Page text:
With all your sacrifices you should offer salt (Lev. 2:13)

The sacrifices are symbolic of the revealed part of Torah, which is likened to meat; the salt alludes to the esoteric part of Torah that deals with more abstract and spiritual matters. Just as salt preserves meat in the literal sense, so too does learning the innermost aspects of Torah ensure that the revealed part will remain preserved. (Likutei Torah)

Once Upon A Chassid

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A Certain Sort of "Great"

No offering which you shall bring to G‑d shall be made with leaven... shall be offered up before G‑d... (2:17).

Why is leaven so utterly rejected? Because it inflates itself… Rabbi Menachem M. Schneerson

G‑d says of the conceited one: "I and he cannot dwell in the same world." Talmud, Erchin 15b

On Passover of 1865, Rabbi Sholom DovBer of Lubavitch, then a child of four, was present at the seder of his grandfather, Rabbi Menachem Mendel. An incident that occurred that night stuck in the child's mind.

At the beginning of the seder there is a procedure called yachatz ("divide") in which the middle of the three seder matzohs is broken in two. The greater half is set aside for the afikoman and the smaller half remains on the seder plate and is eaten following the reciting of the haggadah.

One of the participants at Rabbi Menachem Mendel's seder was comparing his two matzoh-halves, trying to figure out which was the larger piece. Remarked Rabbi Menachem Mendel: "A 'great one' who needs to be measured, is smaller than the 'small one' he is measuring himself against…"

"From that moment on," related Rabbi Sholom DovBer, "I developed a feeling of contempt toward this sort of 'greatness.'"

Tid Bits
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I've Lost Control and Am In G‑d's Hands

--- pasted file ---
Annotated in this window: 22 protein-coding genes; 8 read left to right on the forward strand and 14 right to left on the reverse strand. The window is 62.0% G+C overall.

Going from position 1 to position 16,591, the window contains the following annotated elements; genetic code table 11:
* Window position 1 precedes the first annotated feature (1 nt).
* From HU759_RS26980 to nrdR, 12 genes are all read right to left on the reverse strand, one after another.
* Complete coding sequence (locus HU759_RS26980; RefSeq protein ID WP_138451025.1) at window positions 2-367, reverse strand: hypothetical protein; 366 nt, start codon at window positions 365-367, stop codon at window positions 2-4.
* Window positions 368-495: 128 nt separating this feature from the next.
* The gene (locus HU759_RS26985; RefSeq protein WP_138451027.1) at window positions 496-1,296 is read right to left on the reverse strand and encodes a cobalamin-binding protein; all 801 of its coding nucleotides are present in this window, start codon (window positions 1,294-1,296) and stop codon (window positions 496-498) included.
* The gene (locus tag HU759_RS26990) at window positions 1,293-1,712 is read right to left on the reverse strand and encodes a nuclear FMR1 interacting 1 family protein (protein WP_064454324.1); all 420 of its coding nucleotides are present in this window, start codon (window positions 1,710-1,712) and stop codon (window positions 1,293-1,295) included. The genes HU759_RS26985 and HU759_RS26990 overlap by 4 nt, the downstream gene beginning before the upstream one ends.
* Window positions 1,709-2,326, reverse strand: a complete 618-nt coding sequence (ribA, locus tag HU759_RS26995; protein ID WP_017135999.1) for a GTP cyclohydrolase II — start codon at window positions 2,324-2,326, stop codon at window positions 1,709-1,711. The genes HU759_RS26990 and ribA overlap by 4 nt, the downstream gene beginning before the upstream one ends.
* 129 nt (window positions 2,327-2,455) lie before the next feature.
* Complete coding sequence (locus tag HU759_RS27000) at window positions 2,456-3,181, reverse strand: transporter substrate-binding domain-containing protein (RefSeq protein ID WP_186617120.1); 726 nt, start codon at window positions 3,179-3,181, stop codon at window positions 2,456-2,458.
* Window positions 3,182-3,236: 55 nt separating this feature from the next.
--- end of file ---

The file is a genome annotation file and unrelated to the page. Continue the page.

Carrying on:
tid bit


I fell in the hall recently while using my cane. The cane flew up in the air as I tumbled to the ground. I heard the thud of my head and felt the pain from my pacemaker. Falling out of control like that was a new and scary situation.

I called my son, Mike, to take me to the hospital.

At the hospital, they took my name and reason for coming. We waited while many people entered, including sick children. Mike went to get me a drink. When it was my time to be seen, a man wheeled me into a room. I was lucky to get a room as the overcrowded emergency room was lined up with patients on trolleys.

A nurse came in and helped me into a hospital gown. Then I waited until I had blood tests and a CAT scan of my head. It wasn’t as bad as I thought it would be; I had to keep my head in the tube for about three minutes.

Back in my emergency room, two women rolled in a huge machine. They took many tests and told me to stop asking questions. Finally, they sent me home with directions on how to use a cane. Mike told them we were working on getting me more home health care.

Once I arrived home, I thought about my late husband, Adam. He started working at the age of 7, transporting diamonds on the trolley into Boston to help his family make a living. All his life, he was a provider. How sad he must have felt when he became ill and was not able to do what he was used to doing—taking care of people.

I remembered my dad coming home after his cancer operation. We all gathered around and tried to help while we prayed that he would recover.

I remembered Dad coming home after working in the junkyard when I was a child. I watched him put coal in the furnace, his face lit up from the flame. I watched while he washed his hands up to his elbow before majestically standing at the head of the Shabbat table and saying the beautiful Kiddish prayer, the aroma of chicken soup and noodles wafting through the air.

All the workday worries had melted away. Washed and dressed for Shabbat, we were all transformed.

Vayevarch Hashem et yom hashevii vayekedash oto … “And G‑d blessed the seventh day and made it holy because on it He rested from all His work,” Dad recited aloud. On that special day, we felt G‑d’s blessings.

Now, many years have passed, and I am thanking G‑d. I am saying those same prayers and timeless words.

As I prepare the Shabbat table with my Shabbat candles, I pray that I will be able to take care of myself for a long time. The aroma of chicken soup wafts into the air, and I say the familiar words of Kiddush.

I circle my hands around the candles as I say what Bubby would say: “G‑d willing.”

The illusion of control has shattered. I am in G‑d’s hands.

I watch the candles and the verse comes to my mind, “For the soul of man is G‑d’s lamp.”

Linda Goldberg lives in Natick, Mass., where she belongs to the Chabad Center. She founded The Metro West Writers’ Workshop and led it for 17 years. She is blessed with four grandsons.